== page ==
Canada’s Dollar Resumes Growth

Posted October 30, 2009

Poland’s central bank voted to keep its benchmark interest rate at the same level. Canada’s dollar rose against the US dollar as reports show the US GDP grew in the 3rd quarter. Mexico’s peso also gained on US economic news. The UK pound rose as new mortgage approvals increase.

 

The Canadian dollar began to rise again even as the government indicated the currency was becoming too strong to maintain economic recovery at a reasonable pace. The increase followed a US government report showing the US economy expanded in the 3rd quarter of 2009 by 3.3 percent. This is the first report of US expansion this year and a clear sign the recession is ending. The report took analysts by surprise for the expansion numbers exceeded all estimates.

The Canadian dollar, called the loonie, rose to 93.70 US cents or C$1.0672. The loonie will still post an overall weakness for the week. The Bank of Canada Governor Mark Carney made public statements on 20-October-2009 warning the currency is appreciating too quickly and too much in order to sustain economic recovery.

With the improving US economy came increasing investor willingness to take on risk. Stock markets rose as investors looked for profits. In addition, commodity prices are increasing again with December future oil deliveries now at $8.02 per barrel. Canada’s economy is commodity export based.

The Brazil real has begun to appreciate once again. The real has been the fastest appreciating emerging market currency this year when paired with the US dollar. The real rose to 1.7306 reais per US dollar which is a 2.7 percent increase in a single day. This volatility was not welcomed as the government recently added a tax on foreign investments to slow the rate of currency appreciation. At the time the tax was imposed most analysts agreed it would not be enough to prevent the real from strengthening. Yesterday’s currency activity proved them right.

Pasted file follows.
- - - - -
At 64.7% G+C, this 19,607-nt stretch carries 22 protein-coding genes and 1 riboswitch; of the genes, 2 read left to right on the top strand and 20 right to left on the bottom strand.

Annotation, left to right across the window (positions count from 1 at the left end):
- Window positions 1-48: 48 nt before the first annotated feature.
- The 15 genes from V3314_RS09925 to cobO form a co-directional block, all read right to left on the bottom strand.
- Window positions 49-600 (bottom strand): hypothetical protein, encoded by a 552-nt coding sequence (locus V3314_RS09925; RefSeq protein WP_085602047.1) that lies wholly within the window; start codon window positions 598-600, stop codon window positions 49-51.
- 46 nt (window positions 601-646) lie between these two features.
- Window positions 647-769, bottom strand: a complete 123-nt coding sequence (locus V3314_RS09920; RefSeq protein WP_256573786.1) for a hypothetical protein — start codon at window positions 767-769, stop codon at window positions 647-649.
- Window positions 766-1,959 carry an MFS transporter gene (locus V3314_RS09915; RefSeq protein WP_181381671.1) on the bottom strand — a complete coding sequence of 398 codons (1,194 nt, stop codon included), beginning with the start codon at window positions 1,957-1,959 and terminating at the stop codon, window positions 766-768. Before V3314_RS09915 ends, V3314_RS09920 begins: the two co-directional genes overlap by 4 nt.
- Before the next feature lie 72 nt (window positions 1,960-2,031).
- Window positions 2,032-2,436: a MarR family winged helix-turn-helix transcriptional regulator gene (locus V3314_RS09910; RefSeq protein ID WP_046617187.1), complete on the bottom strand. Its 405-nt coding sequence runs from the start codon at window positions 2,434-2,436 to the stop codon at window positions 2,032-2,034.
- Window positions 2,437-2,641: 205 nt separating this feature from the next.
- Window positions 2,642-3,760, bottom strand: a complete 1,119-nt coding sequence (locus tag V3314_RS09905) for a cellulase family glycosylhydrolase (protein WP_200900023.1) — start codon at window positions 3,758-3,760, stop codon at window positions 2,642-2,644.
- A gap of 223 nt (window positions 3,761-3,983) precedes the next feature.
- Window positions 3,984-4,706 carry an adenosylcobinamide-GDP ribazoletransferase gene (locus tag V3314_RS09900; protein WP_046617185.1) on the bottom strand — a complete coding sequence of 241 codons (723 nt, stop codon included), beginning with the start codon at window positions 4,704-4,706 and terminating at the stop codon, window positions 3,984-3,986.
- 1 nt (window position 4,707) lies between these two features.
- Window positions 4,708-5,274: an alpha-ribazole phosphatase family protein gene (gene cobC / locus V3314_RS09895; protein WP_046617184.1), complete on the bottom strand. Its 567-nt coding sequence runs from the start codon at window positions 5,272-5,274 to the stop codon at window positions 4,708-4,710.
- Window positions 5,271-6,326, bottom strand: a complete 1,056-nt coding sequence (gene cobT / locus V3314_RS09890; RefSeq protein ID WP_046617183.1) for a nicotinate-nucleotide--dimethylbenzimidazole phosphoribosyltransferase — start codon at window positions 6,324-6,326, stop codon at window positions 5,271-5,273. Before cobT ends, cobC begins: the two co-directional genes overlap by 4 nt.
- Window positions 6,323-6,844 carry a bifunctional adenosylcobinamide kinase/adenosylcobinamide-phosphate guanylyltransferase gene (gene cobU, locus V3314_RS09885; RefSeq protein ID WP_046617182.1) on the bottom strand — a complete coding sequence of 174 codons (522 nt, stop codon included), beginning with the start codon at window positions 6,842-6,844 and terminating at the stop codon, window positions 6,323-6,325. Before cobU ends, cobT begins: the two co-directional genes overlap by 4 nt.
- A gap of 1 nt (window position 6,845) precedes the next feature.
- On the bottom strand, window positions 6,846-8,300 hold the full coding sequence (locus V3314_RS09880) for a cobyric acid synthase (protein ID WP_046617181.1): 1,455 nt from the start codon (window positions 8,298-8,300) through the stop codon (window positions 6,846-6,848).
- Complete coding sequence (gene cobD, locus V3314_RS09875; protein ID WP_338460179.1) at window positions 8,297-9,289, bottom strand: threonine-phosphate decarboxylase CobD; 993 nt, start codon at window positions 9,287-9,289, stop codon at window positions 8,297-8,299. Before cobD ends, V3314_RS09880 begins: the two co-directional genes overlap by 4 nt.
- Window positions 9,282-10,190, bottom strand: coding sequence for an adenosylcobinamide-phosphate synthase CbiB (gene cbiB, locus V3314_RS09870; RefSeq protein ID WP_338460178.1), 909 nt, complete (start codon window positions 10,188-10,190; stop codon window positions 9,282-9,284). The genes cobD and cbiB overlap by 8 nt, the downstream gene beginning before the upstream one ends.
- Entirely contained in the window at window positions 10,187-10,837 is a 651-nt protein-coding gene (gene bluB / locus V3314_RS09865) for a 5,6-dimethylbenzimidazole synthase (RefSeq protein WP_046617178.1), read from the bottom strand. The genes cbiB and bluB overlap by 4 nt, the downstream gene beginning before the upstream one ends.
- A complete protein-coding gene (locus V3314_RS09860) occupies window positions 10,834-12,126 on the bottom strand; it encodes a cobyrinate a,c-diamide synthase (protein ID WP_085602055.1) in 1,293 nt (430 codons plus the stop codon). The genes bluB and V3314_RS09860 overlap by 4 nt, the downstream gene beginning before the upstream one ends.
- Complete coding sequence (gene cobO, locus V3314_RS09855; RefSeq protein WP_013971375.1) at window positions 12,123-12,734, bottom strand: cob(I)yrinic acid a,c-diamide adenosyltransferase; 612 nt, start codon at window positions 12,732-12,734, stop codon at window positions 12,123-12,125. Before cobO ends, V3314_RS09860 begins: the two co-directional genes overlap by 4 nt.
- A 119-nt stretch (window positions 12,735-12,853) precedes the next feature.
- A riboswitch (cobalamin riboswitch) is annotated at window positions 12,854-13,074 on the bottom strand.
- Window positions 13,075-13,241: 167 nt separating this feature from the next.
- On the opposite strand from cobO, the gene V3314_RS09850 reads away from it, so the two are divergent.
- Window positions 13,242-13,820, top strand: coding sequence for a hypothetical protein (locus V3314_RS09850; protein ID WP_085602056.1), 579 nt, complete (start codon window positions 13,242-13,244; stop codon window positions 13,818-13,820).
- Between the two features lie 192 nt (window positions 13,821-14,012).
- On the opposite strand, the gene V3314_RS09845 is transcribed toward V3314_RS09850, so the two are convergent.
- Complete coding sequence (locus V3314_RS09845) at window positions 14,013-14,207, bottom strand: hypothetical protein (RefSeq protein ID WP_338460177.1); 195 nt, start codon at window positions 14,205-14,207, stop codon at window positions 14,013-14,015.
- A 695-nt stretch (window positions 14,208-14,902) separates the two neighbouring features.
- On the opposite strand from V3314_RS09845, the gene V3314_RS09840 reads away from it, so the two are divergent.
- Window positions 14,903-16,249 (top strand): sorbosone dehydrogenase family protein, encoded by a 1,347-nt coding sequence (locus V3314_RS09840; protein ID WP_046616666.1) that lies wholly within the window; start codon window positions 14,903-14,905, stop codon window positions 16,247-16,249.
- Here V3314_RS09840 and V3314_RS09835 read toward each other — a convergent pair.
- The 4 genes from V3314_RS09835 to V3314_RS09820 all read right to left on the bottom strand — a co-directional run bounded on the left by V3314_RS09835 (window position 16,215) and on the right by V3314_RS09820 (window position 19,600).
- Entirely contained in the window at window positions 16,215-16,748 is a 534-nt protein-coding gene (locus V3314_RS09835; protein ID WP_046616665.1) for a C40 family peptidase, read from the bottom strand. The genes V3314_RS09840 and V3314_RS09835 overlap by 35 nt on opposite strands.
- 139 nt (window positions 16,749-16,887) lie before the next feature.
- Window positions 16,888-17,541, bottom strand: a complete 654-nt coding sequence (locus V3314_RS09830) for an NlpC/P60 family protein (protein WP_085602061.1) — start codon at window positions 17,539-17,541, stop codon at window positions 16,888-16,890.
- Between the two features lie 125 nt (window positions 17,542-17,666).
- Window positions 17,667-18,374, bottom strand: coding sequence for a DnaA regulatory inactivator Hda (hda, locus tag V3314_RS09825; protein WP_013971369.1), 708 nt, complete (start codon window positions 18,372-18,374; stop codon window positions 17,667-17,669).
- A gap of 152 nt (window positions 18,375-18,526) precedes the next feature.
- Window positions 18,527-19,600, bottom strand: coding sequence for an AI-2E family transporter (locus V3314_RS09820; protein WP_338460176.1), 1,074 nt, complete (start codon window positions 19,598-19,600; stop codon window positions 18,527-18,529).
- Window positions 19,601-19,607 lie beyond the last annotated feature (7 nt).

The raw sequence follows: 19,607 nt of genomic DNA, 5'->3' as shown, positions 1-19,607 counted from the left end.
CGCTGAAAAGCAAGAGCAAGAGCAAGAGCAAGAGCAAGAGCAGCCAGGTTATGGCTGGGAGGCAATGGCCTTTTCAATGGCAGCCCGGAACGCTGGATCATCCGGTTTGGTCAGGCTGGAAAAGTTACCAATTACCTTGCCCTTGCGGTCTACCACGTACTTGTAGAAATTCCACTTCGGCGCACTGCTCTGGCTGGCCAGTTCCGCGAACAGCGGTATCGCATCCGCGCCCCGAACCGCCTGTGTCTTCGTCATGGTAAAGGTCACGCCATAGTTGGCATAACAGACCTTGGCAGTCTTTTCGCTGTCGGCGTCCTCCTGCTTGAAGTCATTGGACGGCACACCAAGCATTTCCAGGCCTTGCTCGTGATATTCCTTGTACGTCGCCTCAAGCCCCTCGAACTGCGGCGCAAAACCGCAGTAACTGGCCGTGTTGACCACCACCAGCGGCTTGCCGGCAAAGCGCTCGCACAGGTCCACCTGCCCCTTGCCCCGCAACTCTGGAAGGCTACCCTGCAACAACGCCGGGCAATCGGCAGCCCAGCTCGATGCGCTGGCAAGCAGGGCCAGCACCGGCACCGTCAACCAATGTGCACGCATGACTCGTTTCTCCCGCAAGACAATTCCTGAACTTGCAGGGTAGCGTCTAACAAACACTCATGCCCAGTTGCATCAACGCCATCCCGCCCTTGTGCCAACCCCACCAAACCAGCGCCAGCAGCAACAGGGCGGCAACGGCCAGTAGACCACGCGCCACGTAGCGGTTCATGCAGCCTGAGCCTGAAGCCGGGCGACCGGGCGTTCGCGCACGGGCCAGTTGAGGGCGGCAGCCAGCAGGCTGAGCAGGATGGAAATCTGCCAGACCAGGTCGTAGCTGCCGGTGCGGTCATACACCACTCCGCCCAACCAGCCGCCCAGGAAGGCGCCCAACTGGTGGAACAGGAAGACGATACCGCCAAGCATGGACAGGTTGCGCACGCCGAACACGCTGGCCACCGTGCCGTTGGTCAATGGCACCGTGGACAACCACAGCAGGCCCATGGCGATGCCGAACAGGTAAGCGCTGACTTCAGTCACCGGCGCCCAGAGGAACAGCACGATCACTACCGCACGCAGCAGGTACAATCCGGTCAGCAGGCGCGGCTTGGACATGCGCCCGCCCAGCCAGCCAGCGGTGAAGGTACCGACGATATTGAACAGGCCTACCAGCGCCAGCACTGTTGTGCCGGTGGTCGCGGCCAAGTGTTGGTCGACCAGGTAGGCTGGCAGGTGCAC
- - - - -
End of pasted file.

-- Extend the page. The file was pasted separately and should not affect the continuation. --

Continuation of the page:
Mexico’s peso rose on the US economic news of GDP expansion. Mexico’s economy is dependent on the US economy with up to 80 percent of Mexican exports destined for the US. The peso strengthened to 13.0638 pesos per US dollar.

Mexico’s government is trying to come to agreement on how to plug a budget deficit for 2010. The country’s credit rating is sure to be downgraded if the deficit is not narrowed. Currently the budget gap is widening as oil output falls.

The UK pound strengthened against the US dollar again after a report indicated mortgage approvals increased in September. This is excellent news since it indicates credit markets are loosening for consumers finally. The pound rose to $1.6574 against the US dollar. It also rose against the euro to 89.48 pence per euro and against the yen to 151.51 yen.

The European Central Bank has indicated it is making plans to begin withdrawing stimulus programs in 2010. The plan is to begin with the longest term loans made to banks over the last year. In the UK the Bank of England monetary policy makers are trying to decide if they need to extend, continue to suspend, or end the quantitative easing program currently in place.

The Polish central bank has voted to maintain its benchmark interest rate at the current level. Right now the interest is at 3.5 percent. Poland is carefully monitoring the risk of inflation and has been tightening monetary policy in other ways. The bank has a target inflation rate of 3.5 percent and the actual rate is already pushing the target.

 

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